lumoswizard
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I am currently writing my personal statement and I was wondering how much of the books you mention you need to know? Would they ask about specific literary devices, moments, quotes, etc... How much do you need to know about each text you mention?
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BrasenoseAdm
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(Original post by lumoswizard)
I am currently writing my personal statement and I was wondering how much of the books you mention you need to know? Would they ask about specific literary devices, moments, quotes, etc... How much do you need to know about each text you mention?
Hola lumoswizard,

Thanks for your query. We think that you should take care to select terms that you are confident you understand and would be able to discuss with the English selectors.

A sample narrative within a PS (which we have made up as an illustration) might run as follows:

"I am exploring the use of interextuality in AUTHOR A 's NOVEL X and using it as bridgehead to consider other texts. For example, I have found parallels with AUTHOR B's NOVEL Y and this has led me to appreciate how the coming of age literary genre varies across different periods and cultures."

You might reasonably be asked to say more about this. The selectors would not expect perfect recall of novels X or Y or you to be an expert on author A or B. They would be interested in how you had carried out your analysis and a line of Q&A would develop from the conversation. They might, for example, ask how an additional piece of information about X, Y, A or B altered your perspective.

As Ammz says, you will not necessarily be asked any questions. The selectors will meet to plan the interviews and will aim to follow a common structure in order to be fair to each candidate. But as the PS is out there, you should be mindful of how it might be read by selectors.

Brasenose Admissions
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Oxford Mum
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Hi lumoswizard

I am currently writing a book about applying for Oxford called "Oxford demystified". Each of my contributors are current Oxford students, who are writing their own chapters about getting in. My son's girlfriend, in her final year of an English and classics degree, is finishing her chapter about English. when she has it I will tag you in.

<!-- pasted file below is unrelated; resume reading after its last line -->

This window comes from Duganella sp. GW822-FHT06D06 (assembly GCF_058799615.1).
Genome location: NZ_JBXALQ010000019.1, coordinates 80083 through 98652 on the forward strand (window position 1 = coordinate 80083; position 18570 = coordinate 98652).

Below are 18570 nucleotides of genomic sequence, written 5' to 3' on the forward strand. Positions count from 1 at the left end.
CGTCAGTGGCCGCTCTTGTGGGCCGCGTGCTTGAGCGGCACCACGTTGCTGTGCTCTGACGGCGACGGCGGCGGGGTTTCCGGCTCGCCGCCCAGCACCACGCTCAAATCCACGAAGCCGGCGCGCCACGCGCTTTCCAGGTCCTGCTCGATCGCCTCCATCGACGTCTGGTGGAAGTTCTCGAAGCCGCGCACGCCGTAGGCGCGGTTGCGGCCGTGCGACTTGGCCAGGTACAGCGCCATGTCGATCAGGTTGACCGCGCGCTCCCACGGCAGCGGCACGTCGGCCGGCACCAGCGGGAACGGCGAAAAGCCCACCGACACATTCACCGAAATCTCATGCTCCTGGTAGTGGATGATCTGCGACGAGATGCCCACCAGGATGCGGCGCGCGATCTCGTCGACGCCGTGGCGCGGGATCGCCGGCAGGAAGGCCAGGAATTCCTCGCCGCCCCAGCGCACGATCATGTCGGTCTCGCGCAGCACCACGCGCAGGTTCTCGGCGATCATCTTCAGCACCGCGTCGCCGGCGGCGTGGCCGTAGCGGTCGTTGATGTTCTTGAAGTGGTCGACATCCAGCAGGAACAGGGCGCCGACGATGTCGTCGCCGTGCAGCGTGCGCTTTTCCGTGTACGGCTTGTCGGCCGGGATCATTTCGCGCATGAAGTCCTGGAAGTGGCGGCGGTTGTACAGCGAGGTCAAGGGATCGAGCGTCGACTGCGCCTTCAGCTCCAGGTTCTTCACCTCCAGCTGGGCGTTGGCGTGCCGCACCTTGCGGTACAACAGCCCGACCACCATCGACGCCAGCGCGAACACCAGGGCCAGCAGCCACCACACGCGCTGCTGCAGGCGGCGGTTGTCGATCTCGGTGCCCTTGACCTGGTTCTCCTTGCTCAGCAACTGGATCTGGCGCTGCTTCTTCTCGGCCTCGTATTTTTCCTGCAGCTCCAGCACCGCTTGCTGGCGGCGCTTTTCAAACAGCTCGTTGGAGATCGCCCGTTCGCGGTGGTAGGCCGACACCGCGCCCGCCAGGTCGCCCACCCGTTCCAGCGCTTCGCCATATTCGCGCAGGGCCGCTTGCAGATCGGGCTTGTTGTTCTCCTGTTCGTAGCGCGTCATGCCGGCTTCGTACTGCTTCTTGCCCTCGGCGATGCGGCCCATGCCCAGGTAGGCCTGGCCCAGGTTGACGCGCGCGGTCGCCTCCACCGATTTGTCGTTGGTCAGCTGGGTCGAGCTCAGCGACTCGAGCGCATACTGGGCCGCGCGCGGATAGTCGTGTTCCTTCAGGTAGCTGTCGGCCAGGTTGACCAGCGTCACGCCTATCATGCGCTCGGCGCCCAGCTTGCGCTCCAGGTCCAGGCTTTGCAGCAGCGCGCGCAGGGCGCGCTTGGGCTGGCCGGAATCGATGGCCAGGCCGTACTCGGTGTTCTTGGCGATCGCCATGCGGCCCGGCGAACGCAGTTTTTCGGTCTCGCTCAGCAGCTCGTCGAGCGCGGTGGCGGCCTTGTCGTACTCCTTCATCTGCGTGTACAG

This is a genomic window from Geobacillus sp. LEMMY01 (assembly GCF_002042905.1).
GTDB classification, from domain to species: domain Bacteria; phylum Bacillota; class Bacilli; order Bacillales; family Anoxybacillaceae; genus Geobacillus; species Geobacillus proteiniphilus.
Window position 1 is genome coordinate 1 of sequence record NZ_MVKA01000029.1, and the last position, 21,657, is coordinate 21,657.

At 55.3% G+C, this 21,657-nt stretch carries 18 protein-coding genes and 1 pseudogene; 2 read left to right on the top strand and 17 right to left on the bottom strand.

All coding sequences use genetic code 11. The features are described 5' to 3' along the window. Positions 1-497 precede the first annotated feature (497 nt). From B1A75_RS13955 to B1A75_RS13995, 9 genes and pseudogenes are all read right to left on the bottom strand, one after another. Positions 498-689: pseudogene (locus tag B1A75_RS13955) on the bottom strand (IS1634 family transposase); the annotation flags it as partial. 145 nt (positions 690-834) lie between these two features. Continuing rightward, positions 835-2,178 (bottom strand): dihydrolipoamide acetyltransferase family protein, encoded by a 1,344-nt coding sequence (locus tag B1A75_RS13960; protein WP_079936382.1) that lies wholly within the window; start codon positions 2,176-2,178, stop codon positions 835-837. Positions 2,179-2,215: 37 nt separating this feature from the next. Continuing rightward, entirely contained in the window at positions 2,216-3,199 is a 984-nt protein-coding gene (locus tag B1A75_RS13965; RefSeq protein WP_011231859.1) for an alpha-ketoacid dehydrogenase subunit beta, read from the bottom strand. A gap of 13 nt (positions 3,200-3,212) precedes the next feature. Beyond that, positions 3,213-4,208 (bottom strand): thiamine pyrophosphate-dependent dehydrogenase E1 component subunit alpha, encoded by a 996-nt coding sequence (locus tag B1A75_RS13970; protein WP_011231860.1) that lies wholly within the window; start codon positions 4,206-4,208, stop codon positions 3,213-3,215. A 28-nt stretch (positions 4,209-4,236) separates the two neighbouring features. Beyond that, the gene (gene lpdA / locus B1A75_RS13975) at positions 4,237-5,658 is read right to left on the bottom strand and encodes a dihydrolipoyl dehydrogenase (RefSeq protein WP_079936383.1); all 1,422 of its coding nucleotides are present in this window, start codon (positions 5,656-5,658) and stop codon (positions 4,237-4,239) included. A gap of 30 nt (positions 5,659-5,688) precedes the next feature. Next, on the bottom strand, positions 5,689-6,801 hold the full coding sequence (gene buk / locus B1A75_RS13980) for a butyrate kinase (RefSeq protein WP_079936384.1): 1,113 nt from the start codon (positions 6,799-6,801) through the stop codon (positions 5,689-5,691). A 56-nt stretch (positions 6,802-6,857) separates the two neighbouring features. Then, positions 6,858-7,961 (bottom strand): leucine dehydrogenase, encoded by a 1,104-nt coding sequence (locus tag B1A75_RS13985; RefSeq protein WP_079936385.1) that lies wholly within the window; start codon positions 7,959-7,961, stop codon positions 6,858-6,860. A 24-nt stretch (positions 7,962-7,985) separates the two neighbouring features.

Brasenose is always right in their advice so I would try to adhere to their comments. It is better to know a couple of texts inside out than to have skim read a hundred and them not meaning anything to you. When you have done your reading for the evening, I would advise you to put the book down and reflect what you have written. I would advise you to keep a notebook and write out anything you find interesting: quotes, literary devices. what do you find interesting about this book? Would you recommend it to others and why? Is it typical of a book of this period?

It may be useful to buy a literary companion

https://www.amazon.co.uk/Oxford-Comp...gateway&sr=8-1

to help you put the book in context. Do not mention any literary devices on your PS if you don't know what they mean. This sounds daft, but my son went for a German interview and someone had mentioned a DVD in her PS which she had not watched all the way through. She was very nervous of them asking about the ending!

For the time being, here is my son's chapter about German. I know it is not English, but he says that that German degree is really literature with a bit of German thrown in.

https://www.thestudentroom.co.uk/sho....php?t=6054206
(Original post by lumoswizard)
I am currently writing my personal statement and I was wondering how much of the books you mention you need to know? Would they ask about specific literary devices, moments, quotes, etc... How much do you need to know about each text you mention?
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